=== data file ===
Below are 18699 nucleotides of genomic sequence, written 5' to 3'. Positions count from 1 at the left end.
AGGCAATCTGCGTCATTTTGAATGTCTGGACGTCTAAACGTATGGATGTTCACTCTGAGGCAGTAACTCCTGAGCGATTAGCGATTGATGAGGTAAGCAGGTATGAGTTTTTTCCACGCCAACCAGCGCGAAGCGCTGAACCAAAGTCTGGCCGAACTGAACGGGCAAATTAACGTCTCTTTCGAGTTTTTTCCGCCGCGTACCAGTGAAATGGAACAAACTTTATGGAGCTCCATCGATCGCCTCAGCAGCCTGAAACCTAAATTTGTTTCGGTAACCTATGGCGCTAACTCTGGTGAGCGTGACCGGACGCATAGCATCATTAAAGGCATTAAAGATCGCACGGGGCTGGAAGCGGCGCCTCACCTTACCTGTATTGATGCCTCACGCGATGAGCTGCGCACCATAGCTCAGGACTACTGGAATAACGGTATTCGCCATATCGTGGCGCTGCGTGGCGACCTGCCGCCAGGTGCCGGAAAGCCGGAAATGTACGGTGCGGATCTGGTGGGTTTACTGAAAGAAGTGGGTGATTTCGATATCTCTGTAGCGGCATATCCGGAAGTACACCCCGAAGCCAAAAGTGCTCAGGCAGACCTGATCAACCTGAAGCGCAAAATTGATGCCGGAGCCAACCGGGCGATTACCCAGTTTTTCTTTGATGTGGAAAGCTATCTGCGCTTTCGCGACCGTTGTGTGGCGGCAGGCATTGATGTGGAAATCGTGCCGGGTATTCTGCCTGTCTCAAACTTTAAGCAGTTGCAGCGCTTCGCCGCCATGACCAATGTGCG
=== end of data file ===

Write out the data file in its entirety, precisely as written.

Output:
Below are 18699 nucleotides of genomic sequence, written 5' to 3'. Positions count from 1 at the left end.
AGGCAATCTGCGTCATTTTGAATGTCTGGACGTCTAAACGTATGGATGTTCACTCTGAGGCAGTAACTCCTGAGCGATTAGCGATTGATGAGGTAAGCAGGTATGAGTTTTTTCCACGCCAACCAGCGCGAAGCGCTGAACCAAAGTCTGGCCGAACTGAACGGGCAAATTAACGTCTCTTTCGAGTTTTTTCCGCCGCGTACCAGTGAAATGGAACAAACTTTATGGAGCTCCATCGATCGCCTCAGCAGCCTGAAACCTAAATTTGTTTCGGTAACCTATGGCGCTAACTCTGGTGAGCGTGACCGGACGCATAGCATCATTAAAGGCATTAAAGATCGCACGGGGCTGGAAGCGGCGCCTCACCTTACCTGTATTGATGCCTCACGCGATGAGCTGCGCACCATAGCTCAGGACTACTGGAATAACGGTATTCGCCATATCGTGGCGCTGCGTGGCGACCTGCCGCCAGGTGCCGGAAAGCCGGAAATGTACGGTGCGGATCTGGTGGGTTTACTGAAAGAAGTGGGTGATTTCGATATCTCTGTAGCGGCATATCCGGAAGTACACCCCGAAGCCAAAAGTGCTCAGGCAGACCTGATCAACCTGAAGCGCAAAATTGATGCCGGAGCCAACCGGGCGATTACCCAGTTTTTCTTTGATGTGGAAAGCTATCTGCGCTTTCGCGACCGTTGTGTGGCGGCAGGCATTGATGTGGAAATCGTGCCGGGTATTCTGCCTGTCTCAAACTTTAAGCAGTTGCAGCGCTTCGCCGCCATGACCAATGTGCG